Contemporary Christian Fiction discussion

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Side-Read Discussions > A Beggars Purse/Spoilers

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message 1: by Teric (new)

Teric Darken (tericdarken) | 144 comments Count me in.

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message 2: by Toni (new)

Toni Nelson (goodreadscomtoninelson) | 55 comments well, obviously...


message 3: by Barbara (new)

Barbara (lv2scpbk) | 56 comments Yes, I would like to be included. I've been wanting to read this one.


message 4: by Amanda (new)

Amanda Stephan (amandastephan) | 140 comments Yes, please :)


message 5: by Teric (new)

Teric Darken (tericdarken) | 144 comments Sounds good, Trish. If you post it (official date), we will come!


message 6: by Toni (new)

Toni Nelson (goodreadscomtoninelson) | 55 comments Sounds great, Trish! I'm posting the date on my calendar. :) I have a ministry meeting scheduled for noon but I will participate as my calendar allows!


message 7: by Barbara (new)

Barbara (lv2scpbk) | 56 comments Sounds like a good start date.


message 8: by Teric (new)

Teric Darken (tericdarken) | 144 comments I've been looking forward to this discussion pertaining to A Beggars Purse!

Just an initial thought: One of the things that I enjoyed about it, Toni, was your easygoing style of storytelling. The vivid pictures you painted, about staying with your grandparents and the hobos from the trains, took me back in time to walking upon the train tracks alongside the Missouri River with my Pa. I would pick up chunks of coal that fell out of the coal cars to see if they had any fool's gold on them, as they often did. It's pretty neat how word got around about your grandparents' house being "hobo-friendly"... pretty neat how they knew, after a period of time, to look for the special mark alongside their house.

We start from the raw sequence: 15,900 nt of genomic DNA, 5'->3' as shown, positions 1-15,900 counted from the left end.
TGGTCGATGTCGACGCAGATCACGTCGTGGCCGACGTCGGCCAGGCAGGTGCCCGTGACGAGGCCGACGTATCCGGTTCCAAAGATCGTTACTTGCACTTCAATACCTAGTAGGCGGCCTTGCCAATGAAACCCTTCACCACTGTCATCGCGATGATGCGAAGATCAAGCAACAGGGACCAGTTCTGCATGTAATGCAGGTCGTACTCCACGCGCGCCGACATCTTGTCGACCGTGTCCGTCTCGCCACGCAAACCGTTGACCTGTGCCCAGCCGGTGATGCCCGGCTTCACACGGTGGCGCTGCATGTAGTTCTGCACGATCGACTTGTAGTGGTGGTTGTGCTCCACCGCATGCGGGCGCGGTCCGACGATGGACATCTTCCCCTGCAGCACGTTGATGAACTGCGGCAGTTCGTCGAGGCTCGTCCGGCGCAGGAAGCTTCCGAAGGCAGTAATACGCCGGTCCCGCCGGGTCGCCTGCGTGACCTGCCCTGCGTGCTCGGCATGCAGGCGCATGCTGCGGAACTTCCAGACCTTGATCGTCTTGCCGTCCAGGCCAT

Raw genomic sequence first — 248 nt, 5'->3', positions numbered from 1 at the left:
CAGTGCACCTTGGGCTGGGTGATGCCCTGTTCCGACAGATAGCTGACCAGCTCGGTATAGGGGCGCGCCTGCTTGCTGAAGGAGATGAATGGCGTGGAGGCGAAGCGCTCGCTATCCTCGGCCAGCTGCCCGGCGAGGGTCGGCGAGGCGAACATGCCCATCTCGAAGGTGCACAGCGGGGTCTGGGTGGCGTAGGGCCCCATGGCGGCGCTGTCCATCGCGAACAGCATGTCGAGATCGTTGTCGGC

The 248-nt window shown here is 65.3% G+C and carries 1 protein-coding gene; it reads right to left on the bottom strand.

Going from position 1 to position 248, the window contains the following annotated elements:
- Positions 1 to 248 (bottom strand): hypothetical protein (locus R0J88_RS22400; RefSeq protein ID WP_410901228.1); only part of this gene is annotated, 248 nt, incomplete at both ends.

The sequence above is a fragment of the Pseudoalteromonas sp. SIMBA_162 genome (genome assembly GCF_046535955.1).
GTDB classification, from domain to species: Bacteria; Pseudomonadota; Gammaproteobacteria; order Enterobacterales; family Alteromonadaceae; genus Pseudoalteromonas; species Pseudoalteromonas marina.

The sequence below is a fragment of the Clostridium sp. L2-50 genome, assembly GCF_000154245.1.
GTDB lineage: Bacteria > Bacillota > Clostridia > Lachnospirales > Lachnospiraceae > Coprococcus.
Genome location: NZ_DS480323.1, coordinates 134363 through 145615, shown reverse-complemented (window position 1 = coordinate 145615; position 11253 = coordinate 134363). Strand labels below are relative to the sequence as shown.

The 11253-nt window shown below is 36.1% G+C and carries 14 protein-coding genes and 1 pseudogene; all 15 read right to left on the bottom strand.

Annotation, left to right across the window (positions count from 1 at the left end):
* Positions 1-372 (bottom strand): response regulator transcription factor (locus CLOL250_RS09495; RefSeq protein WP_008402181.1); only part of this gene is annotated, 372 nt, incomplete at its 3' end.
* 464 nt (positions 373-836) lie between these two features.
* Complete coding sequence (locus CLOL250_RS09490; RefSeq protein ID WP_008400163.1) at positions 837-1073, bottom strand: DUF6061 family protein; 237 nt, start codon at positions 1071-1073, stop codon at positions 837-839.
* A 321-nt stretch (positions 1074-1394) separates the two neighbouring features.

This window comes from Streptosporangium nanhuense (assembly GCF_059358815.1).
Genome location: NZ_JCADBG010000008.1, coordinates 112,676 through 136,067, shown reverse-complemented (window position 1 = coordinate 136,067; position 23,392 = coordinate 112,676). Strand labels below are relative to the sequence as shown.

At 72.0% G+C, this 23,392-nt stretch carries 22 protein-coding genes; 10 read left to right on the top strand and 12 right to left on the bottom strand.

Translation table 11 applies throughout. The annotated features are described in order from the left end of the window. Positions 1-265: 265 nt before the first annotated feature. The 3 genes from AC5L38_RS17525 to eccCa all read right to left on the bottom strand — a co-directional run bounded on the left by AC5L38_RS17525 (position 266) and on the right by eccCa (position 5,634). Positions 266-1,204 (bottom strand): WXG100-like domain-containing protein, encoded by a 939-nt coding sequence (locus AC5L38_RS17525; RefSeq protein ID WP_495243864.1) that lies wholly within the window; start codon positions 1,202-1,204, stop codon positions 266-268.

Was there ever a time when one seemed unfriendly?


message 9: by Toni (new)

Toni Nelson (goodreadscomtoninelson) | 55 comments Okay, I know, I know, I'm late. You don't have to beat me up, I'm really good at doing that myself...
Trish, Winter Jam sounds amazing. My youngest son has performed at the Cornerstone Christian Festival the last two years. The festival is in Bushnell, Illinois and lasts for six days!
Teric, This book was a fun write for me as it brought back many childhood experiences. When it comes to storytelling, my family never hesitates to ask me, "Is this going to be the long or short version?" Now, who would do that to their mother? lol
In regards to the mark left on the door jamb by the hobos, I have done some research and recently found out that if the hobos drew a picture of a cat on the premises, it meant that a kindhearted woman lived there. Unfortunately, I do not remember what the special mark was but I would like to believe that it was a cat.
As far as anyone being unfriendly, I was so young, I don't remember. I do remember my favorite hobo, Casey. He told me so many funny stories like the time the wind blew so hard that it blew his hair right off of his head! He even played hopscotch with me a few times. I have met my share of unfriendly homeless people, especially when they ask for money and they realize I'm willing to purchase them food but not give them money. Have you ever been approached by a homeless person? If so, how did you respond?


message 10: by Teric (last edited Jan 17, 2011 11:02AM) (new)

Teric Darken (tericdarken) | 144 comments Hey Toni,

See, I enjoyed the story about Casey right there! I have been approached by a homeless person before. Sometimes, I have approached them. Usually, some stand on a street corner with a sign. I have given them food before- which is what I prefer to do. Sometimes I give them money. I know that some people may think, "Well, what if they take that money and buy liquor or drugs with it?" My response: "So what if they do?" When I am able to give, I am giving it to the Lord, not necessarily to the person. That is between them and The Almighty, if they choose to spend it unwisely. That is my opinion, anyway. But I prefer to give them food, if possible.


message 11: by Toni (new)

Toni Nelson (goodreadscomtoninelson) | 55 comments I agree with you, Kent. I rarely give the homeless money but who am I to judge what they do with it when it leaves my hands. I recently read a post that was titled something like this... God does not judge a man before he dies, so why do we? Ouch!